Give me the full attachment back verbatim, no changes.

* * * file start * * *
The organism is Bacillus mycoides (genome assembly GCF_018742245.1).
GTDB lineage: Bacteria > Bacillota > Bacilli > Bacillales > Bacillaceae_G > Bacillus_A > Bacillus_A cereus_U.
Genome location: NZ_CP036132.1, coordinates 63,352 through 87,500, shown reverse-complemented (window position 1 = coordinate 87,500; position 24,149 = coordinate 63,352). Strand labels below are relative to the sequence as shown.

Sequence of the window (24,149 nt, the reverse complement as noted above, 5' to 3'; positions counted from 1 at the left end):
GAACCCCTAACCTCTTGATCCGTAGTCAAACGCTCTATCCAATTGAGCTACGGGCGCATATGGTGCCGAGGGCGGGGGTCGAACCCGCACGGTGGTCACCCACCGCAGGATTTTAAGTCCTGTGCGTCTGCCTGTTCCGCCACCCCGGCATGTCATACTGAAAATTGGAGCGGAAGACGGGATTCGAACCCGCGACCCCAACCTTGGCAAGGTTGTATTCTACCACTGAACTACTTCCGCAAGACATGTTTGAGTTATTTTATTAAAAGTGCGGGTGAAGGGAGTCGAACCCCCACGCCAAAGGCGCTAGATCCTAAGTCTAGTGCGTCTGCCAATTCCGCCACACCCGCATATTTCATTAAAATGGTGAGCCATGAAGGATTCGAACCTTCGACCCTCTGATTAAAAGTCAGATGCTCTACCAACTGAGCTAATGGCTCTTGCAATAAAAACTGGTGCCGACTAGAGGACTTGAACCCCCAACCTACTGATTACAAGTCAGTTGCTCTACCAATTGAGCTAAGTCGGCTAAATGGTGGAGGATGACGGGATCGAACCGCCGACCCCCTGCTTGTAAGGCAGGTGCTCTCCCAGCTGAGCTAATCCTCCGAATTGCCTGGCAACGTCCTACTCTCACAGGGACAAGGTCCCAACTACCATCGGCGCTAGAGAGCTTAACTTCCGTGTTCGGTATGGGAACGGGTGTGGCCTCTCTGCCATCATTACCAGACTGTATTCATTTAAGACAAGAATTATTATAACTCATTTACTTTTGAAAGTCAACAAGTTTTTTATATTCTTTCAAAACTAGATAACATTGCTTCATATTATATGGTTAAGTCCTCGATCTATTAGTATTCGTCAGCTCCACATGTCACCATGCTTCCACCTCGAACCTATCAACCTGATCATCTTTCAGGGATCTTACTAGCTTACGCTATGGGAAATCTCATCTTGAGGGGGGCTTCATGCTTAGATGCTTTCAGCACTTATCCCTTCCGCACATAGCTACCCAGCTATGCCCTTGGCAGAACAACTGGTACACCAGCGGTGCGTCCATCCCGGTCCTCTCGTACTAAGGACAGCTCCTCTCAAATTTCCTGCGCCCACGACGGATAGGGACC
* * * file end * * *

The organism is Bacillus mycoides (genome assembly GCF_018742245.1).
GTDB lineage: Bacteria > Bacillota > Bacilli > Bacillales > Bacillaceae_G > Bacillus_A > Bacillus_A cereus_U.
Genome location: NZ_CP036132.1, coordinates 63,352 through 87,500, shown reverse-complemented (window position 1 = coordinate 87,500; position 24,149 = coordinate 63,352). Strand labels below are relative to the sequence as shown.

Sequence of the window (24,149 nt, the reverse complement as noted above, 5' to 3'; positions counted from 1 at the left end):
GAACCCCTAACCTCTTGATCCGTAGTCAAACGCTCTATCCAATTGAGCTACGGGCGCATATGGTGCCGAGGGCGGGGGTCGAACCCGCACGGTGGTCACCCACCGCAGGATTTTAAGTCCTGTGCGTCTGCCTGTTCCGCCACCCCGGCATGTCATACTGAAAATTGGAGCGGAAGACGGGATTCGAACCCGCGACCCCAACCTTGGCAAGGTTGTATTCTACCACTGAACTACTTCCGCAAGACATGTTTGAGTTATTTTATTAAAAGTGCGGGTGAAGGGAGTCGAACCCCCACGCCAAAGGCGCTAGATCCTAAGTCTAGTGCGTCTGCCAATTCCGCCACACCCGCATATTTCATTAAAATGGTGAGCCATGAAGGATTCGAACCTTCGACCCTCTGATTAAAAGTCAGATGCTCTACCAACTGAGCTAATGGCTCTTGCAATAAAAACTGGTGCCGACTAGAGGACTTGAACCCCCAACCTACTGATTACAAGTCAGTTGCTCTACCAATTGAGCTAAGTCGGCTAAATGGTGGAGGATGACGGGATCGAACCGCCGACCCCCTGCTTGTAAGGCAGGTGCTCTCCCAGCTGAGCTAATCCTCCGAATTGCCTGGCAACGTCCTACTCTCACAGGGACAAGGTCCCAACTACCATCGGCGCTAGAGAGCTTAACTTCCGTGTTCGGTATGGGAACGGGTGTGGCCTCTCTGCCATCATTACCAGACTGTATTCATTTAAGACAAGAATTATTATAACTCATTTACTTTTGAAAGTCAACAAGTTTTTTATATTCTTTCAAAACTAGATAACATTGCTTCATATTATATGGTTAAGTCCTCGATCTATTAGTATTCGTCAGCTCCACATGTCACCATGCTTCCACCTCGAACCTATCAACCTGATCATCTTTCAGGGATCTTACTAGCTTACGCTATGGGAAATCTCATCTTGAGGGGGGCTTCATGCTTAGATGCTTTCAGCACTTATCCCTTCCGCACATAGCTACCCAGCTATGCCCTTGGCAGAACAACTGGTACACCAGCGGTGCGTCCATCCCGGTCCTCTCGTACTAAGGACAGCTCCTCTCAAATTTCCTGCGCCCACGACGGATAGGGACC